—When you design a book — I’m thinking mainly of the outside of a book now — what image of the book do you have? Is it an object on a table?
—No. It does not lie on a table — that’s not how I imagine a book.
—Does it perhaps stand upright in a shop window?
—Definitely not, because in that case I would also have to take into account the discolouration or fading of the cover due to the sunlight. I got a lot of criticism for Het blauw van de hemel by Georges Bataille, because the cover was not sufficiently promotional. It is a purely typographical cover, a bit in the style of books by the French publisher Gallimard. People said: no wonder the book doesn’t sell.
—How does the book as an object show itself to you?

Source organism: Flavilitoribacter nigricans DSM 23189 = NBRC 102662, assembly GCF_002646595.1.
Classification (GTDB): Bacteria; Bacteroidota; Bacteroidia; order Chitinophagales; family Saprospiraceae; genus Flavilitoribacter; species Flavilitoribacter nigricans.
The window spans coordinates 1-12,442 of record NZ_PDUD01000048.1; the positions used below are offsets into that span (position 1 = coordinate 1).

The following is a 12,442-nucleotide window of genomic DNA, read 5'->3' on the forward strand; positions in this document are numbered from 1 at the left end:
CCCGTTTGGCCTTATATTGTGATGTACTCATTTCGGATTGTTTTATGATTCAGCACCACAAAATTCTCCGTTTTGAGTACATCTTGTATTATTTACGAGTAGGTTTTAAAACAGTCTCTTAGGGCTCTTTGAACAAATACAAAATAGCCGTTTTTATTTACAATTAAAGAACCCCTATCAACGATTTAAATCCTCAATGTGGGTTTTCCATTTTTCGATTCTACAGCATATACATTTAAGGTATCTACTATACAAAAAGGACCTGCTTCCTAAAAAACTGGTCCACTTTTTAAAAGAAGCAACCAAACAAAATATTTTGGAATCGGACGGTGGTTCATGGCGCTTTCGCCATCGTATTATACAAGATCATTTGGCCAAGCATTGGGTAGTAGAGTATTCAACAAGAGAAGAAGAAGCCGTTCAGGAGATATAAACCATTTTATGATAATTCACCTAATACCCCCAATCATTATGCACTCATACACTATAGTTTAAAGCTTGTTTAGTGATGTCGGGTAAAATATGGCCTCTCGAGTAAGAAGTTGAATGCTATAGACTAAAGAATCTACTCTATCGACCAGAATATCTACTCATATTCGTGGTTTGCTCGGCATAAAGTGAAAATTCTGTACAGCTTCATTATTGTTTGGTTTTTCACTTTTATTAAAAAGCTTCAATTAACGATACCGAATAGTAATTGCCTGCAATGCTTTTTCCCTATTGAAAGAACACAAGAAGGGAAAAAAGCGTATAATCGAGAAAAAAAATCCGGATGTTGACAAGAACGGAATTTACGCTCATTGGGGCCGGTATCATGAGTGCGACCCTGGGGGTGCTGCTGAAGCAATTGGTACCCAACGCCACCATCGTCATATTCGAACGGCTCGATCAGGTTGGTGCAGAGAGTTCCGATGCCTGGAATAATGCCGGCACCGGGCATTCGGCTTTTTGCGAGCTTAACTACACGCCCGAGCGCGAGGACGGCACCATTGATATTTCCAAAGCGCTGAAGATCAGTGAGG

—I hold a book in my hand and look at it. I always see the outside of the book in relation to the manipulation of a book — the outside relates to the inside, the content. The cover marks the border between inside and outside, while at the same time making the inside accessible. It sets a development in motion.
—I have a question about the inside work of The Sublime Void. That book was supposed to become a kind of poem of texts and images. Reproductions of works of art — works by Lili Dujourie, Gerhard Richter, Luc Tuymans, Jan Vercruysse, Jeff Wall... — are interchanged with texts by Theodor W. Adorno, Maurice Blanchot, Friedrich Hölderlin, Robert Musil, Marcel Proust... How did you translate the concept of this ‘inter-text’ of word and image?
—Our actual starting point was to make a textual book. That is why I chose the off-white machine-coated paper. Purely white machine-coated paper would have been better for the images; but our first interest was in the text.